I was first introduced to Canvas somewhat jet lagged on my way back from a conference in Europe, being told by my supervisor (whom I didn't know was on the flight) at 3am somewhere that we would be using it for the class starting the next day. In my jet lagged state I had the course running my the mid-morning, and then with a small revision I had it looking a bit better a few days later when I had caught up a bit, the result of which is here Creating a "button" oriented syllabus page. Our course was a part of the pre-release of about 10 courses, part of the advanced users group as we called ourselves, each from very different disciplines of the University, and me being the most junior person in the room. I did not have the benefit of the training the others had received before going it, but I soon caught up and was finding new ways to use Canvas. One of which resulted in a way to manage the lecture recording links that we use iframes (UoA Lecture Recordings).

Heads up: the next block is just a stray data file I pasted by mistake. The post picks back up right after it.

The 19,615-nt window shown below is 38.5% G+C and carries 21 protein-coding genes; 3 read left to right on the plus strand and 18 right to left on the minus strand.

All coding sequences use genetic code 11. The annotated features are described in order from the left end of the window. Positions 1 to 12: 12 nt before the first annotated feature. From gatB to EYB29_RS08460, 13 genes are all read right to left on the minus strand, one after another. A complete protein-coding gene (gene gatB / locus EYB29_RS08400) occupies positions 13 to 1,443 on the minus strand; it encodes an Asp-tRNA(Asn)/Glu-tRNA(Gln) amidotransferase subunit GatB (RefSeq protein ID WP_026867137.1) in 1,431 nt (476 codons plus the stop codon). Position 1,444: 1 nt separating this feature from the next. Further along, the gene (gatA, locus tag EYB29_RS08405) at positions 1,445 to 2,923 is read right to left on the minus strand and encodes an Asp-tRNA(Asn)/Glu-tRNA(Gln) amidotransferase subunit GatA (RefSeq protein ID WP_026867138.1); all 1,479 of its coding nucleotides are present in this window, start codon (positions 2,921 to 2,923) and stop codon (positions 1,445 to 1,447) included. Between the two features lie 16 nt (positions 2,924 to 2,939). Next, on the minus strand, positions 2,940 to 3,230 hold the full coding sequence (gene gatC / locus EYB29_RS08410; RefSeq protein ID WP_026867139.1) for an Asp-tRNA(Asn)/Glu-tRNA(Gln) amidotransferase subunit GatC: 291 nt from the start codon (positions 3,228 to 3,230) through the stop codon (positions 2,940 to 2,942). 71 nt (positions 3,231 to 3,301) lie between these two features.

Before long, whether by nagging, luck, or skill, I was offered a part-time position as a Canvas Facilitator for the University, helping to train the staff at the University of Auckland in the use of Canvas. I ended up just focusing in the Faculty of Arts due to my PhD and teaching commitments. I have posted other blogs about some of the challenges I have encountered while doing this job; Paper Pumpkin - Moving marking online, the uphill battle and You can lead a horse to water..., but for the most part the result of the training sessions have been interesting to see. What the other facilitators and myself are seeing is people taking the LMS on board and using it in new and innovative ways. Some people are playing more with the html editor, while others are salivating about all the ways they can improve their teaching styles. This is all in contrast to our old LMS, which while it was state-of-the-art when we got it many many years ago, is now tired and needed replacing. What is exciting is to see what people can do with Canvas and what they will continue to do with it as they are introduced to it, hopefully without the jet lag.